Why do we use Blade?

Why do we use Blade?

Published: May 23, 2020

Updated: October 5, 2021





Blade is a powerful templating engine that is provided by Laravel. There are also other PHP templating engines, like Twig, Smarty, Dwoo, Volt, Plates, Mustache, Latte, etc. Blade allows you to use pure PHP code beside the Blade directives. On the next post we will also explain the benefits of using Blade with Jigsaw for building powerful static sites.

With Blade you have the chance to manipulate many different functionalities on the front end of your website. If you are used to building HTML, CSS and Javascript websites, then you will clearly understand the need of Blade. For example, you have a menu that needs to be repeated on almost all pages. Making a change on the menu requires that you update all pages that have the same menu. Don’t even think about changing the footer or some other repeatable section. Well, with Blade you can create partials where you include a specific section and then you call it wherever you need to use it. For example, you have a menu partial that can be called on the pages that require a menu. You can also have a footer partial that does the same. You can create a master page with all the core elements in the header or body, and then extend that layout when you create new pages.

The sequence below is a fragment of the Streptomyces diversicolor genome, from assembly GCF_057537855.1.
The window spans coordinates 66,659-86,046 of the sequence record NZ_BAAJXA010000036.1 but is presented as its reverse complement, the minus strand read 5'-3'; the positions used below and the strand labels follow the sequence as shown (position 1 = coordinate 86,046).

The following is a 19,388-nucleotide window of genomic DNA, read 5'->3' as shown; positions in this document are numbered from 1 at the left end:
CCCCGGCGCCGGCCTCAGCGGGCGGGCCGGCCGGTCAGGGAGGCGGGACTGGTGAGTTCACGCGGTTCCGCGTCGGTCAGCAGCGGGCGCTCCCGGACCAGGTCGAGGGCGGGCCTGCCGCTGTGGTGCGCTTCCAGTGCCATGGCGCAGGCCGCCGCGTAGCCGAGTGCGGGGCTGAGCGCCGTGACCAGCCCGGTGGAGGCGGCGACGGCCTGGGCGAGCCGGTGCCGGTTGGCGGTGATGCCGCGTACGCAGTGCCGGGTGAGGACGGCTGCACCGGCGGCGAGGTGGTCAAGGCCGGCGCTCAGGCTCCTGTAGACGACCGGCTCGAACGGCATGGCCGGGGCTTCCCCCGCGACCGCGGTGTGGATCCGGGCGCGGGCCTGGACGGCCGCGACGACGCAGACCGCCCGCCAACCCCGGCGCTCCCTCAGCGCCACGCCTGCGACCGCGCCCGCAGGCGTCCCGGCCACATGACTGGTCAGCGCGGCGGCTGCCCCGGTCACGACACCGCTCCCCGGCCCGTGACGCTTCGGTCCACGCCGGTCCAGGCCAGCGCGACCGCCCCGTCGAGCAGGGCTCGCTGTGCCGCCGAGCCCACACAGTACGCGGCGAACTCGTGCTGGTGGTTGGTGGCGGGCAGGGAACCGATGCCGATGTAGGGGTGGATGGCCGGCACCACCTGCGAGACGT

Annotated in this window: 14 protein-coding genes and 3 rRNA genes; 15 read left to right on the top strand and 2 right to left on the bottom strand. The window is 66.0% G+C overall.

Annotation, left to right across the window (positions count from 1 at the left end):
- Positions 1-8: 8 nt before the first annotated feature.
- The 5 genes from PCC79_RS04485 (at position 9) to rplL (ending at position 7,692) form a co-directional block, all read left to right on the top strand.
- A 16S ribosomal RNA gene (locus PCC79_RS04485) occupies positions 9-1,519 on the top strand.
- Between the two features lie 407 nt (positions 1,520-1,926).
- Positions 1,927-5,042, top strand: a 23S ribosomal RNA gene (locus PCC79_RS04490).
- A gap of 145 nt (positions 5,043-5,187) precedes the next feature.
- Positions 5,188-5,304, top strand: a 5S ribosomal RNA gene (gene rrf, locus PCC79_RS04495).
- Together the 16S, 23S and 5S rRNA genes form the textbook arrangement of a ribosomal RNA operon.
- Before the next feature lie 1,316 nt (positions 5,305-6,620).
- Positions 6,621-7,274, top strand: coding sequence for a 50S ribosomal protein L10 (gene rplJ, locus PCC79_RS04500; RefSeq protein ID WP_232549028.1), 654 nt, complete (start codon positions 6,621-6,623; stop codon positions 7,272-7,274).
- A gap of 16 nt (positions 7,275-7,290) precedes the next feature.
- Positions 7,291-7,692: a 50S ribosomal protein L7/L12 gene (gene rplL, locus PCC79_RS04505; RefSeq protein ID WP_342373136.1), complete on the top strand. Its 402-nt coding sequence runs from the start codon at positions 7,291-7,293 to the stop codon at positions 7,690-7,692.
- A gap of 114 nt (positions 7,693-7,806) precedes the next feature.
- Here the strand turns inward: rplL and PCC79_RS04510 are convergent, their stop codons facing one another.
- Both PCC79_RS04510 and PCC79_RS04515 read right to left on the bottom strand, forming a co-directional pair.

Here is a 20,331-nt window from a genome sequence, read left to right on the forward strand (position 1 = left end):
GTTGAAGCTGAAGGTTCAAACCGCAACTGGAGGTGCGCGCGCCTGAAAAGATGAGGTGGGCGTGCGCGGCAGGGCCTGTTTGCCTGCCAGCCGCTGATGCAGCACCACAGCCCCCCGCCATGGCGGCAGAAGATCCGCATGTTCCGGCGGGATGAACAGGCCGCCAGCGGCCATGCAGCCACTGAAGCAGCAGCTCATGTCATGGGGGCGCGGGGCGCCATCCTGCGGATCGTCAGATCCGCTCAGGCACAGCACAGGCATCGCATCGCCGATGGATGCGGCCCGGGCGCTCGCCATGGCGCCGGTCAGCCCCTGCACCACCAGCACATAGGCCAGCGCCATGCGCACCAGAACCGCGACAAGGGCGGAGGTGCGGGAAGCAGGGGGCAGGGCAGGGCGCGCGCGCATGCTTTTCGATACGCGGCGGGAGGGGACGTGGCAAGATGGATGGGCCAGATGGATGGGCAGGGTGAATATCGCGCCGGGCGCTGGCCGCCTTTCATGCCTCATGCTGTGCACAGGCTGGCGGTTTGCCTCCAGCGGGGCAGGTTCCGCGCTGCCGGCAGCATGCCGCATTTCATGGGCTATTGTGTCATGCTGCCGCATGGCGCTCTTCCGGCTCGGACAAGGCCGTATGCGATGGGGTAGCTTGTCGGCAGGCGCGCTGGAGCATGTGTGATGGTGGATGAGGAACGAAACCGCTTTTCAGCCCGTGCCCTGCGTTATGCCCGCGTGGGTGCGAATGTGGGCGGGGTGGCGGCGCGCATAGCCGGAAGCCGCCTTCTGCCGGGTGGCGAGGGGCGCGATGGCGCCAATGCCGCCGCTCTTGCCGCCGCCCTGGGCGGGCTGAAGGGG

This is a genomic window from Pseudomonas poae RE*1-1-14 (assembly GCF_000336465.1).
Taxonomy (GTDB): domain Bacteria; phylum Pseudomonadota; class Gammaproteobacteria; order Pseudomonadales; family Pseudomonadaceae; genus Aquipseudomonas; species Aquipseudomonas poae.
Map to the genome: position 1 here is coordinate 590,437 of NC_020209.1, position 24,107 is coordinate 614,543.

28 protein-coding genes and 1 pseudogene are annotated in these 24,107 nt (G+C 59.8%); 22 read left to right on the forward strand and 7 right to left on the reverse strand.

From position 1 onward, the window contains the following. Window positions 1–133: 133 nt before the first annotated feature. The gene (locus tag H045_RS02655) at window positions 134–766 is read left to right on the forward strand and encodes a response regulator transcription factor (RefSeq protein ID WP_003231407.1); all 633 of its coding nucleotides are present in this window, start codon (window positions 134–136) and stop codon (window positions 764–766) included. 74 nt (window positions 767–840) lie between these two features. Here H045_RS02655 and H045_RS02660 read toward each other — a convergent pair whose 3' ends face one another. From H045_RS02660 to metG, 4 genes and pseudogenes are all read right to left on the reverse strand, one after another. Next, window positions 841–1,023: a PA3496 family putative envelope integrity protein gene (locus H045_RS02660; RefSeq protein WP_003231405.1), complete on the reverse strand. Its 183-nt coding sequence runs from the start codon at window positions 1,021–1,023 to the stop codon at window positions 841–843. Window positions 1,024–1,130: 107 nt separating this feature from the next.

If you have combined PHP on your front end code, then you need to know that Blade simplifies and boosts that functionality even more. You want to include a variable or an array that comes from your previous url, it’s pretty simple. Just include the

{{ $my_variable }}

and the data will be shown. Or, you can use the Blade @foreach include as many HTML codes and PHP variables as you want, and then close it with @endforeach. When using a form you can use Blade to create the route that is predefined in another file. If you decide to make a change to your routes, you will do it in one file, and not all pages where you have forms. It also simplifies many other functions like loops, if else, switch, etc.

With Blade you can also use the @csrf to generate a token that will make sure that forms can only be sent by your website and prevent hackers from different attacks. You have learnt about GET and POST as the most common HTTP methods, but in Laravel we also have PUT, PATCH, DELETE that can be specified through a Blade directive.

You might need to use Javascript in some pages but not all of them. In your master layout you define the place where you want your Javascript to be used, body or head. Then, in the page you want to place Javascript you can use Blade stacks for pushing the Javascript code.

This article is part of the "Which technologies do we use and why?" series where we explain the technologies that we use on a daily basis

Stay up to date

Be updated with all news, products and tips we share!